More than 100,000 Ryanair passengers could be in line for compensation after their flights were cancelled because of strikes.
The Civil Aviation Authority (CAA) has urged Ryanair customers to claim under European flight rules.
Earlier this month the airline cancelled 30 flights between Ireland and the UK, due to a 24-hour strike.
Pilots in Dublin are to go on strike on Tuesday, while cabin crew in Europe, will strike on Wednesday and Thursday.
This weeks industrial action is to affect more than 50,000 customers.
In a statement, the CAA said passengers can claim compensation under the European air passenger rights regulations.
Known as EU261, compensation is set at €250 (around £223) for flights of up to 1,500km, and €400 (approx. £357) for longer flights in Europe and North Africa.
However if a flight is cancelled due to extraordinary circumstances, passengers are not necessarily entitled to compensation under the EU regulation.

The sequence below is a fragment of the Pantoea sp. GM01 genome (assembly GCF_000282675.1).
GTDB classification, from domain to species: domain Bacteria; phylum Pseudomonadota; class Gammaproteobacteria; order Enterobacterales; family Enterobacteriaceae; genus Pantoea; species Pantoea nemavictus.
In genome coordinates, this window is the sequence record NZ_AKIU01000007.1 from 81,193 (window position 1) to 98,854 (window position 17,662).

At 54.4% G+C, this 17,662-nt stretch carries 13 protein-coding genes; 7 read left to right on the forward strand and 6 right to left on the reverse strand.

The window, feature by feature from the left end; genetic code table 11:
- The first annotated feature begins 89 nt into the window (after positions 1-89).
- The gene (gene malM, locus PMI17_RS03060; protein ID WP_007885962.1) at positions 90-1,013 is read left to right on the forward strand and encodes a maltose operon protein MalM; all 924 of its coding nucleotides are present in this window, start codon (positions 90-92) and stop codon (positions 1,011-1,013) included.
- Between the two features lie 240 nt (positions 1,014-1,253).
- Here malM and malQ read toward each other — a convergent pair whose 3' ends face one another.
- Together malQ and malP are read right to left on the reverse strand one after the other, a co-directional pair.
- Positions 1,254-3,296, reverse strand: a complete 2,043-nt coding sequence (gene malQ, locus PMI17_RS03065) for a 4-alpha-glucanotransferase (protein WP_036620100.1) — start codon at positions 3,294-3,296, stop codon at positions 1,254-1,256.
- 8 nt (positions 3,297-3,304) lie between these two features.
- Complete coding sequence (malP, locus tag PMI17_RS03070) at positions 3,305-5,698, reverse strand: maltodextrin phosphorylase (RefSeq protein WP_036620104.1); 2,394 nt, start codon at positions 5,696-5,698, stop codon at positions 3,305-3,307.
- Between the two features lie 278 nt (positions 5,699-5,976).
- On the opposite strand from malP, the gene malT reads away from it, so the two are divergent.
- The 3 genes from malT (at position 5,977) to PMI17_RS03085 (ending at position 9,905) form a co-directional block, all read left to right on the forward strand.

Ryanair and other airlines maintain that strikes qualify as "extraordinary circumstances" and therefore are exempt from the EU compensation rules.
The airline confirmed they would reject any claims and told the BBC;
"Under EU 261 legislation, no compensation is payable when the union is acting unreasonably and totally beyond the airline's control."
A spokesperson for the CAA said: "When a flight cancellation is caused by strike action by the airline's employees, the airline is required to pay compensation to passengers in respect of the cancellation of the flight, if it has not warned passengers of the cancellation at least two weeks prior to the scheduled time of departure."